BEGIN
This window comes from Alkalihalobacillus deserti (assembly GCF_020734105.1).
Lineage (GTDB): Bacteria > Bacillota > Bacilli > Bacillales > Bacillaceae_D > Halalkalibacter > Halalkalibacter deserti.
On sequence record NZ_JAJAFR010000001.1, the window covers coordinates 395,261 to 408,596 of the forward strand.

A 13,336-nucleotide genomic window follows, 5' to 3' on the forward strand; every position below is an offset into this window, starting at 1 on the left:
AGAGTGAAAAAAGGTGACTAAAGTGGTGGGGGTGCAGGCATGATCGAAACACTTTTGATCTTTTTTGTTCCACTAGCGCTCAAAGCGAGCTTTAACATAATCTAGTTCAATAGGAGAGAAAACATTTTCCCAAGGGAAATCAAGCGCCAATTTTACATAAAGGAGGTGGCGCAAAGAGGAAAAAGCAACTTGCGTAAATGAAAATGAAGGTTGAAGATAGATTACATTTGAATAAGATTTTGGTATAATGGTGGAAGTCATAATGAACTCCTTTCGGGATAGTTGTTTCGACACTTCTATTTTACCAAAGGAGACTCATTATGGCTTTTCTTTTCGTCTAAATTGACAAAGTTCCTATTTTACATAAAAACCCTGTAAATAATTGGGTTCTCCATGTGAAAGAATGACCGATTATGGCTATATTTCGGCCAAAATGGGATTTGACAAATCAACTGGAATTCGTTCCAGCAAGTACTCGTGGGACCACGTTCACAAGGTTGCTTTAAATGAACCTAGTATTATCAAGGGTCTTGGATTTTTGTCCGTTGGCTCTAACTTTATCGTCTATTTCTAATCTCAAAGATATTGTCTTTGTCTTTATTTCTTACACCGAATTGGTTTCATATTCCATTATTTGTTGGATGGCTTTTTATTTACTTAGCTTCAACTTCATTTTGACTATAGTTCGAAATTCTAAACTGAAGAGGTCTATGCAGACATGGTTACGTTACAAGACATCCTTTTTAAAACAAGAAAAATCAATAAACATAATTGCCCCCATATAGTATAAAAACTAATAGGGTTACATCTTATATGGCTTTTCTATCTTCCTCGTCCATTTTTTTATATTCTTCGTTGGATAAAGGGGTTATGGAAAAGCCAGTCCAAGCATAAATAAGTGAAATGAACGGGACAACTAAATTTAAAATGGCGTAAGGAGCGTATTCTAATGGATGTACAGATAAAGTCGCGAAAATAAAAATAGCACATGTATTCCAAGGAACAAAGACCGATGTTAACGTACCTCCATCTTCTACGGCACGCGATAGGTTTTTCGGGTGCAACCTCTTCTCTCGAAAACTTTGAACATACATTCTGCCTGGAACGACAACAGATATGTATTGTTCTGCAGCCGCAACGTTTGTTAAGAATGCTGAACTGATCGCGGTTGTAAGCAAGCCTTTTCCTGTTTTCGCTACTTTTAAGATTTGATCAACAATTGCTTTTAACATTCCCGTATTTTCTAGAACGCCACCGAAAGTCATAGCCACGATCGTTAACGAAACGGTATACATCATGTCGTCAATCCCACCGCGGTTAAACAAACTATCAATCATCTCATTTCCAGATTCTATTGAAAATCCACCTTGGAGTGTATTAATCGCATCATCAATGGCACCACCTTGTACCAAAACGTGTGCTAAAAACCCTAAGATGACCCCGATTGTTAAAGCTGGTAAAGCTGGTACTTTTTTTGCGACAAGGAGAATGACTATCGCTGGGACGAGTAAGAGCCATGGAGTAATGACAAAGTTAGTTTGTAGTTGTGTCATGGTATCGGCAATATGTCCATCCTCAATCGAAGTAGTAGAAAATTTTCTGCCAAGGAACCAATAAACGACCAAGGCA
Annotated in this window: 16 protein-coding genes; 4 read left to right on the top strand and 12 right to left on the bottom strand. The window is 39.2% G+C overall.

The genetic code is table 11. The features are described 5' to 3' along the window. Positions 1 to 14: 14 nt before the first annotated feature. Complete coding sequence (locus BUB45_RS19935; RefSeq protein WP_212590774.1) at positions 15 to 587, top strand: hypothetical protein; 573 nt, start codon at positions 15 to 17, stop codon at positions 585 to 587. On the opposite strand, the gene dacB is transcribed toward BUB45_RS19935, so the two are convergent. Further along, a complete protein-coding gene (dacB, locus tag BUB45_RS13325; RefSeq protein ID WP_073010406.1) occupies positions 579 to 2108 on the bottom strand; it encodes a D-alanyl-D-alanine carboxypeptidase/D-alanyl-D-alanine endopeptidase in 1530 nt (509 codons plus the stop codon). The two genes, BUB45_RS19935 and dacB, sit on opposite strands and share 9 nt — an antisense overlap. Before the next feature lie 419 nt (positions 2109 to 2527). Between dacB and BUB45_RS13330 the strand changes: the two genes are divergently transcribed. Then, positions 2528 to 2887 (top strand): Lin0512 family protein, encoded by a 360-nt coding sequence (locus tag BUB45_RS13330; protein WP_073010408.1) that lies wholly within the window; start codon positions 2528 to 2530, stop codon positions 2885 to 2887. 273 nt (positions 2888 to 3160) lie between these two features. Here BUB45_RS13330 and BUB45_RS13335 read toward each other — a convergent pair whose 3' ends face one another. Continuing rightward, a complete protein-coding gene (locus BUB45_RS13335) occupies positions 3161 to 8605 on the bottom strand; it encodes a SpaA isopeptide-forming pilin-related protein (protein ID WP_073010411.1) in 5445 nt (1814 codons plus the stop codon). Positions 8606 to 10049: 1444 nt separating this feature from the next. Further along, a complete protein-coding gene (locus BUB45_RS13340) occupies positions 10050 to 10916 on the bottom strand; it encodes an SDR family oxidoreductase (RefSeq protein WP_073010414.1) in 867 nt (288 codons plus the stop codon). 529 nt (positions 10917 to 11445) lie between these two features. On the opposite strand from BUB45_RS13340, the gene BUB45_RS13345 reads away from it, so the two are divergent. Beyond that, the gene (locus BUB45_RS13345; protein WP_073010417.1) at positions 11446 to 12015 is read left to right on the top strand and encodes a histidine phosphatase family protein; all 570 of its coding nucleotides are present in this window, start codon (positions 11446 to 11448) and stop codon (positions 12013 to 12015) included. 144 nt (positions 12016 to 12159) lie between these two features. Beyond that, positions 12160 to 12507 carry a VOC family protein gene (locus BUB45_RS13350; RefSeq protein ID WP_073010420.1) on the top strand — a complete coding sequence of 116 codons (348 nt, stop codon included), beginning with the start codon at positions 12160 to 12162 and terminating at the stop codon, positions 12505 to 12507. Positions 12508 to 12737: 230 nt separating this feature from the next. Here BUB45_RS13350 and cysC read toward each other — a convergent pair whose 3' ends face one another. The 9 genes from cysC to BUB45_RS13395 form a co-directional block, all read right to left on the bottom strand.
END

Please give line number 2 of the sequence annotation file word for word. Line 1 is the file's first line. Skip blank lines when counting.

Lineage (GTDB): Bacteria > Bacillota > Bacilli > Bacillales > Bacillaceae_D > Halalkalibacter > Halalkalibacter deserti.